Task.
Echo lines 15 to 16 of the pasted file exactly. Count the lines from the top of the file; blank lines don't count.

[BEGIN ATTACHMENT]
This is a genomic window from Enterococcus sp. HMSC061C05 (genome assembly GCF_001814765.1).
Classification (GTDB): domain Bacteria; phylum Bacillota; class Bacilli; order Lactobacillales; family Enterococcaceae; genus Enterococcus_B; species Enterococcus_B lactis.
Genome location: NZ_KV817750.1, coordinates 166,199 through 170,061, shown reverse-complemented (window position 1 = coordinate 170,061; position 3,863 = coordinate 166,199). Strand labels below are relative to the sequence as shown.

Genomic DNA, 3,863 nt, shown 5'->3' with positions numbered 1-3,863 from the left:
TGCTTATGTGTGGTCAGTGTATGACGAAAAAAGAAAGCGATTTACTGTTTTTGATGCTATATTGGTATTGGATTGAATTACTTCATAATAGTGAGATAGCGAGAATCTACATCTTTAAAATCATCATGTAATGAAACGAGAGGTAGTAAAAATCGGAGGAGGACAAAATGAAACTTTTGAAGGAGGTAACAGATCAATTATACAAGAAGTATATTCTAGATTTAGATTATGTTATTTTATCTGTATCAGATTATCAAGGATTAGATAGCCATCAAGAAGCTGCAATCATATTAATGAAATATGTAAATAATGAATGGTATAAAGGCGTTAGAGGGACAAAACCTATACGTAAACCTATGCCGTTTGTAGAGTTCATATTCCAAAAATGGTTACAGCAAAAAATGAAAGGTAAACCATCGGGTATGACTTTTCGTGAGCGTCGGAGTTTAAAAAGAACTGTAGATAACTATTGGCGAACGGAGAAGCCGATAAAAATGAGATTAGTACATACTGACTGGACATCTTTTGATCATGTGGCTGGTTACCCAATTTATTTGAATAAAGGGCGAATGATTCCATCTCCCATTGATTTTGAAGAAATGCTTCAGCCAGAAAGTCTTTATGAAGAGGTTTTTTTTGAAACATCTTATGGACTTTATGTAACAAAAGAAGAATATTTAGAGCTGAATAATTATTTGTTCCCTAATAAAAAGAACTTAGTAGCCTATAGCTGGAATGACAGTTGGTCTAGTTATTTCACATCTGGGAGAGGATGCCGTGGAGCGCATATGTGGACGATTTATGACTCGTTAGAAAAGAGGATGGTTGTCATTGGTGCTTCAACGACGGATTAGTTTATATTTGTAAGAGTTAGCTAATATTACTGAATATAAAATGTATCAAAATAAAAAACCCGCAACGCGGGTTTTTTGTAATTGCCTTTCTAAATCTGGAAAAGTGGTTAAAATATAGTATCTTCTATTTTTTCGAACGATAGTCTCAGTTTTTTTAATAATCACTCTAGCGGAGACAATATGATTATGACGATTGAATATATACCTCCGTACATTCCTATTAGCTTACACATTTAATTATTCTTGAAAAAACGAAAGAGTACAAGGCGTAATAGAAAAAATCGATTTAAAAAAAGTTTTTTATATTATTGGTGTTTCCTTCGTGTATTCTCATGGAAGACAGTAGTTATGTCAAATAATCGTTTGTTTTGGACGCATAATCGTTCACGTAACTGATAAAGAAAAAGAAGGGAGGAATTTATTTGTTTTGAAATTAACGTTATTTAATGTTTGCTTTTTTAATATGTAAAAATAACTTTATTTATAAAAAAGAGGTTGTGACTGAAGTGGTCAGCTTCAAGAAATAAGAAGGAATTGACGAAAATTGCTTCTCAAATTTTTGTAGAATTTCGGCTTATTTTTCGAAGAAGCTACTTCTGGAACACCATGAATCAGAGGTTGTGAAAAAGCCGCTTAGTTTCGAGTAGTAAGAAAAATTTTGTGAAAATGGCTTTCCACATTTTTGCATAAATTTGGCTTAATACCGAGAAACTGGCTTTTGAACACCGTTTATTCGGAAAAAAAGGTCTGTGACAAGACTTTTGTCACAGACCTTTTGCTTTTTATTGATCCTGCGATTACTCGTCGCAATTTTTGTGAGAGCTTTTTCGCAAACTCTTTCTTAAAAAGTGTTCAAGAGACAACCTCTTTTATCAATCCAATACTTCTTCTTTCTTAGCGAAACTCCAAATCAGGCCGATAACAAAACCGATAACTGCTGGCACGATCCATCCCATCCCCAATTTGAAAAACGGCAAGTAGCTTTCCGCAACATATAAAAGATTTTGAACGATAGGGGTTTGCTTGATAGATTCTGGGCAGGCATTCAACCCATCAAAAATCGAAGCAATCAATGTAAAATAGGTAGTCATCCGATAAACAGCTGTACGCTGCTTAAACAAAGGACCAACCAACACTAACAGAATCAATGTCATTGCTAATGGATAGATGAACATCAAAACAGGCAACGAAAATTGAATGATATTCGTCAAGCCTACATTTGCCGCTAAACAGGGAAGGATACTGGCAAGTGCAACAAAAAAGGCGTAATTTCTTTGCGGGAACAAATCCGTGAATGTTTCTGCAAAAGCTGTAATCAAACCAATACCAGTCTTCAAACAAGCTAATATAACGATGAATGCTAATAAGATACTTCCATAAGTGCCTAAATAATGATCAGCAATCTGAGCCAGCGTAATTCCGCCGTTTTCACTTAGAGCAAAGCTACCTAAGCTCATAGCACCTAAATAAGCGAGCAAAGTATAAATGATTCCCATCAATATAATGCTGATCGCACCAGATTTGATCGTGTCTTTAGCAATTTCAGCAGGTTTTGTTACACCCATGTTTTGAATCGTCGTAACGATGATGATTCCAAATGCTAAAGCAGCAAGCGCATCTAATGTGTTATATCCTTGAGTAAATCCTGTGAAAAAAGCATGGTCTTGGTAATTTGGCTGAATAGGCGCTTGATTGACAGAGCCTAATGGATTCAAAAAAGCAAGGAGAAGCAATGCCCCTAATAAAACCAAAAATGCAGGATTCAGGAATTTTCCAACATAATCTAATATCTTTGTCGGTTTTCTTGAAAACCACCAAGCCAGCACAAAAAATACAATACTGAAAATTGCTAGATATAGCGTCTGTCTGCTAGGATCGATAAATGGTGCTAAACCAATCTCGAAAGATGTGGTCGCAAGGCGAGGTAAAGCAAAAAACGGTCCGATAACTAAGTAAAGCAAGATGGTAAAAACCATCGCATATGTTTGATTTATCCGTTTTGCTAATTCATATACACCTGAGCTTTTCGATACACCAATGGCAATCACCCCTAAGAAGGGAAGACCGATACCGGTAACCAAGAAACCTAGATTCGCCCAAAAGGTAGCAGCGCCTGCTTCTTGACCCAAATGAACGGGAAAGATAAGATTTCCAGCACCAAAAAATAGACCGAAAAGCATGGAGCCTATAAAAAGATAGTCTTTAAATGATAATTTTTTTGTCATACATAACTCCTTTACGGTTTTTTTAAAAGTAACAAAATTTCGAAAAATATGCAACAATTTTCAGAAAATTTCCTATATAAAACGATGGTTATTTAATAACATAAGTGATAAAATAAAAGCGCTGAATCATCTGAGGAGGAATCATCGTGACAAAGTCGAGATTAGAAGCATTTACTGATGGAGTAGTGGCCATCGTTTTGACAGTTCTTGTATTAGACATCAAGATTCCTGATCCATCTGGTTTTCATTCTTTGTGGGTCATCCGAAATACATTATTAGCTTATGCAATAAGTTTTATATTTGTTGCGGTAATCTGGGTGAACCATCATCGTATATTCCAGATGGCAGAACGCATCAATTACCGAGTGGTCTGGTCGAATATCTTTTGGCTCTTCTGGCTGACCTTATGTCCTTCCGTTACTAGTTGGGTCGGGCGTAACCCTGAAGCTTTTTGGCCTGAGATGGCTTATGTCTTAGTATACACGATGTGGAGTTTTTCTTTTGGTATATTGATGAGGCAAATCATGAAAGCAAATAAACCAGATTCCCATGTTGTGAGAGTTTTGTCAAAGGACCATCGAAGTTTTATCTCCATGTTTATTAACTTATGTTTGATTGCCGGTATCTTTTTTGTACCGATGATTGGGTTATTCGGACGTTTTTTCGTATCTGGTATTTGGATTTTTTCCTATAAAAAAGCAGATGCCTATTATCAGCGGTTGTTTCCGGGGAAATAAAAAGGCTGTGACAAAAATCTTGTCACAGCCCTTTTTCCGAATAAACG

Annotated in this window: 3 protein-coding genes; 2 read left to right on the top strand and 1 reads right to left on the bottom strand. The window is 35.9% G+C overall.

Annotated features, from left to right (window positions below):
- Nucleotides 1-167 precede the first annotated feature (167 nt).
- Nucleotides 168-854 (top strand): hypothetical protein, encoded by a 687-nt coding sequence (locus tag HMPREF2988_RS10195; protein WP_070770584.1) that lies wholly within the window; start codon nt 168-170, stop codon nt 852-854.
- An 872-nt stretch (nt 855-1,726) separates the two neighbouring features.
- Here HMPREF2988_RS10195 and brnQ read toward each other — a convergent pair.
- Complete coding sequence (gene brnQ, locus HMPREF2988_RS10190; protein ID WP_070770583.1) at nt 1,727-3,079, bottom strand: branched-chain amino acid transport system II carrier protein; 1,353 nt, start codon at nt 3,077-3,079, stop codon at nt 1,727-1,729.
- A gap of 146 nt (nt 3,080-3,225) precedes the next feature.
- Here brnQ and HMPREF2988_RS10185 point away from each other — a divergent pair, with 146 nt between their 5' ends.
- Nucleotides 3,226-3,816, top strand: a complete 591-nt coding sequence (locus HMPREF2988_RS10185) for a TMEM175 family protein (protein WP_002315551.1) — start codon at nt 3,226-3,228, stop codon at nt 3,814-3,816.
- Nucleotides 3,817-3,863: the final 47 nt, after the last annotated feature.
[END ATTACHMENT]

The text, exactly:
- Nucleotides 3,226-3,816, top strand: a complete 591-nt coding sequence (locus HMPREF2988_RS10185) for a TMEM175 family protein (protein WP_002315551.1) — start codon at nt 3,226-3,228, stop codon at nt 3,814-3,816.
- Nucleotides 3,817-3,863: the final 47 nt, after the last annotated feature.